The New York City Subway Was Never Really That Great

The most awkward ad campaigns are always the ones that know that whatever it is they're pitching is kind of crappy. Usually, they just try to hide the crappiest bit and move on from there, like in the case of the Porsche Panamera. In the New York City Subway's case, they straight up said it was bad.


This series of ads was made in the late 1980s, when ridership on the subway was reaching record lows – and for good reason. For decades, the city's budget was even more horribly managed than it is now, with deficits and even a municipal bankruptcy. As a result, maintenance on the subway system was continually deferred, with a lot of the "shhhhhh, it'll be fine" sort of attitude going on.

All of that procrastination finally caught up with the subway in the 1980s, and the whole thing was a complete mess, as explains:

In the first half of the 1980s, service, infrastructure and crime were abysmal. There was no preventative maintenance - components were fixed as they failed - which was often. Breakdowns occurred an average of every 6,200 miles; down from 15,000 in the mid-seventies, also not a figure to be proud of. Signage was very poor, or unreadable due to the graffiti. By early 1981, one quarter of the trains were out of service, and thirty minute commutes ballooned to one and a half hours.1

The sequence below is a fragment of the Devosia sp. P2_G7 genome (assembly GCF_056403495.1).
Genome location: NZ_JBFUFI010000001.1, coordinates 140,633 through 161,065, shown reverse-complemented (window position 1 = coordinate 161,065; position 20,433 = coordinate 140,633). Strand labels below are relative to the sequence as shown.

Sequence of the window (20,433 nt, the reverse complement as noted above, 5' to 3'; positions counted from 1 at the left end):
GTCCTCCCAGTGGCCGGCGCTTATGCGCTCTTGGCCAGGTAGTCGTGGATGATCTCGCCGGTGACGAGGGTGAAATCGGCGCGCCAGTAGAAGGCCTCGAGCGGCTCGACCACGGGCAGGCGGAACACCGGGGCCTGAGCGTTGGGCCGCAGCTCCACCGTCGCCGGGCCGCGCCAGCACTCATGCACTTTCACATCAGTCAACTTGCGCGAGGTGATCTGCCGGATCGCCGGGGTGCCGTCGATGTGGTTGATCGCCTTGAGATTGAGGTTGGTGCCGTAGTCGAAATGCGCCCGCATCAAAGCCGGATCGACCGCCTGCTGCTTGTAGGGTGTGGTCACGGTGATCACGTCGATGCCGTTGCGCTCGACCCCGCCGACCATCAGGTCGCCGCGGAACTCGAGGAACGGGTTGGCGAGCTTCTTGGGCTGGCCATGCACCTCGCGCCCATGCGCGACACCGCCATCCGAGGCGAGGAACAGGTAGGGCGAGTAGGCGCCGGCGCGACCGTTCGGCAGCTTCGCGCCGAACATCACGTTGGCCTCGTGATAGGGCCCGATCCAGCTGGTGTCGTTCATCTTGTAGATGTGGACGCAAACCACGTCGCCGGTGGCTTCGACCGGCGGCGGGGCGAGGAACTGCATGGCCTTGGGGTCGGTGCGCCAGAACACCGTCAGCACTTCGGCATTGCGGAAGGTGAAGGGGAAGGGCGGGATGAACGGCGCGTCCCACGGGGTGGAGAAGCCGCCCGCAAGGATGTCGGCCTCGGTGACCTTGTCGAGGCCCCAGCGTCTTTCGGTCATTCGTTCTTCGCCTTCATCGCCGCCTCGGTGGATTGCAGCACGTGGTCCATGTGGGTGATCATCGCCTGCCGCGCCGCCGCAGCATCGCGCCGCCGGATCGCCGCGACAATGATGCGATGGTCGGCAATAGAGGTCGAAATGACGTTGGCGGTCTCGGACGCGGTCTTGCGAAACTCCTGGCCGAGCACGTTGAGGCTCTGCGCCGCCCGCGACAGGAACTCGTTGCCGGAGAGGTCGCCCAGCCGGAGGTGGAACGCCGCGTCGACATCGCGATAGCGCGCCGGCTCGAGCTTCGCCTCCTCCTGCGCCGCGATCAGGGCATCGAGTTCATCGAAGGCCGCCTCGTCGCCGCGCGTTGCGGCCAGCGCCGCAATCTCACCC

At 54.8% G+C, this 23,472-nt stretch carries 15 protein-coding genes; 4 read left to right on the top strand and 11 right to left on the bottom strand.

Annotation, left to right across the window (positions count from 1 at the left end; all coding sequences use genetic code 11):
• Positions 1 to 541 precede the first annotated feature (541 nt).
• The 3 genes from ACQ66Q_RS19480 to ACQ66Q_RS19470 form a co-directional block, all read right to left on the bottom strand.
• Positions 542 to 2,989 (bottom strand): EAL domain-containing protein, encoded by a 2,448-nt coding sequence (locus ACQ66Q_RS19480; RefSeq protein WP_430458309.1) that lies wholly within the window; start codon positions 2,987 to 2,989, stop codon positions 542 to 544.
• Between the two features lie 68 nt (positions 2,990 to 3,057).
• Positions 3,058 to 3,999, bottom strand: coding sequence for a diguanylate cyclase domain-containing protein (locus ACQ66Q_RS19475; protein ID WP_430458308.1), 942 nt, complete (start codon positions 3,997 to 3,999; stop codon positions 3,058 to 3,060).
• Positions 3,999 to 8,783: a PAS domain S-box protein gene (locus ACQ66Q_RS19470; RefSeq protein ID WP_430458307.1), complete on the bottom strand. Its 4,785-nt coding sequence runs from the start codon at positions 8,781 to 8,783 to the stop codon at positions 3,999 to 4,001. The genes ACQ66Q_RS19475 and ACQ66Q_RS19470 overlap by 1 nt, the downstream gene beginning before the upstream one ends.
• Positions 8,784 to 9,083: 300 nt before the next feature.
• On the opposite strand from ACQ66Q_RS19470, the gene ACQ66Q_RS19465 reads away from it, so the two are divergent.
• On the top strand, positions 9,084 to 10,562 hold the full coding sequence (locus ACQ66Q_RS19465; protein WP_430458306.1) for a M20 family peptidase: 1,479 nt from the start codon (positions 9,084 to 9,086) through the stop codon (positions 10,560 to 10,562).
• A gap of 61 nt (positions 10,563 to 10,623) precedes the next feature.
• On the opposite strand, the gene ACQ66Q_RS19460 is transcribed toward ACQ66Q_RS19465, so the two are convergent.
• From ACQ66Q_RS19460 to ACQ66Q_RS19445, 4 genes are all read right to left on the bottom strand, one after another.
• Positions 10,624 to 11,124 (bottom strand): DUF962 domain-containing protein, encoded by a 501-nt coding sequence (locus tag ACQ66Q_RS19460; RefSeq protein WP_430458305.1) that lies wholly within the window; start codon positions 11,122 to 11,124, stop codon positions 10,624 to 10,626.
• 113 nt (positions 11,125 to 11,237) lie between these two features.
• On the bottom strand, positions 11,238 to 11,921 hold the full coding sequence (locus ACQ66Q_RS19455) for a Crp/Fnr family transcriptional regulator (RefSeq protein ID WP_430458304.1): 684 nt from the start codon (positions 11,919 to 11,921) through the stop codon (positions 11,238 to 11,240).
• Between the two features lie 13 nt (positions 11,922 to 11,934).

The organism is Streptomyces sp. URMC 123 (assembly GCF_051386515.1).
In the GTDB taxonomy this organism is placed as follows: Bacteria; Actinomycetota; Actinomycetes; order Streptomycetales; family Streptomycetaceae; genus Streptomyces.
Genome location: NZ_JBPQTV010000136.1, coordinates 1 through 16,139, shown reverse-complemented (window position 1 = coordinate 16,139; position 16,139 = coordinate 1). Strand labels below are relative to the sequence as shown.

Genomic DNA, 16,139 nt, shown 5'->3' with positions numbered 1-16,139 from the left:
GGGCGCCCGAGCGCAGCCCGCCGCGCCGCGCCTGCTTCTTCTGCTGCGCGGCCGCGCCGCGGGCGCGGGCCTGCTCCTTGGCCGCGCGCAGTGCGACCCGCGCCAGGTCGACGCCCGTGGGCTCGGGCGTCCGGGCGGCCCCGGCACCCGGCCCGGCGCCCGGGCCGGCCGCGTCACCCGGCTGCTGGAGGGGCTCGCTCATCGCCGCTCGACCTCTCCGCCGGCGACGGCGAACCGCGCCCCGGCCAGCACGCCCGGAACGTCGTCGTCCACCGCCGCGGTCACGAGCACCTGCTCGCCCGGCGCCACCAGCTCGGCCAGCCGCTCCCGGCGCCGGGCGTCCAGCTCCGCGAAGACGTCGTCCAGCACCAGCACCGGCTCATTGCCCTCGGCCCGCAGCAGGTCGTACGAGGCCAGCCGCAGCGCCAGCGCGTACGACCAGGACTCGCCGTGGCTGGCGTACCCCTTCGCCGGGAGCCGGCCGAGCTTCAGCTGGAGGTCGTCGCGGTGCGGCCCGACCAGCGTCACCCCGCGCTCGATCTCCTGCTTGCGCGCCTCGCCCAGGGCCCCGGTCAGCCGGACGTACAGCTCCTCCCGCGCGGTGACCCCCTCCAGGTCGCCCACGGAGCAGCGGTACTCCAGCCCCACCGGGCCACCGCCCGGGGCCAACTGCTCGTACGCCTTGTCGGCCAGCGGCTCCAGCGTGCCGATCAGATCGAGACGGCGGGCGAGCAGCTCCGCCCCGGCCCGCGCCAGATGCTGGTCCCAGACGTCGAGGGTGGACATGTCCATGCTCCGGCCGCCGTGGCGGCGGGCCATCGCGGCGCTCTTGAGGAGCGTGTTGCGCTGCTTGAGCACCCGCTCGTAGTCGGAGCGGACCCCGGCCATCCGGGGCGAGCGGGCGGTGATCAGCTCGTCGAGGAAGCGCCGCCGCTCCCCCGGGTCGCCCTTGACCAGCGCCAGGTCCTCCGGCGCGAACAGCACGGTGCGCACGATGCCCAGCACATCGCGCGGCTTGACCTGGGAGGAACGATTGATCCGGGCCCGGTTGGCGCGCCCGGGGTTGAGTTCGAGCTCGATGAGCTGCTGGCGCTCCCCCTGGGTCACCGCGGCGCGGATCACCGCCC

The trains themselves were covered in graffiti, robberies were common, and there were a large amount of safety issues as well. While the subway now is merely inconvenient and a pain, in the 1980s it was downright dangerous.

Oh, and there was an official policy of placing the least reliable cars on the longest runs of the system. Try and explain that one.


Eventually federal funding was secured and the subway was improved kind of, and fares were raised in order to maintain the system as it was. Nowadays, the New York City Subway seems to be finding money everywhere.


But when the best thing you can say about something is "it's not great, but we're working on it," you know you've got trouble.



This malaise era of public transport was nationwide. All the cities with subways - Chicago, NYC, Philly, etc... had a budget crisis and also experienced things like white flight, very cheap gas, and suburban office parks that contributed to low ridership.

The last decade's high prices and inner-city revitalization have seen smashing subway ridership numbers. I'm total Jalop - I ridicule Prius owners and those who can't drive heal/toe 3-pedal - but I ride the subway every day because it's just not worth driving for so many reasons.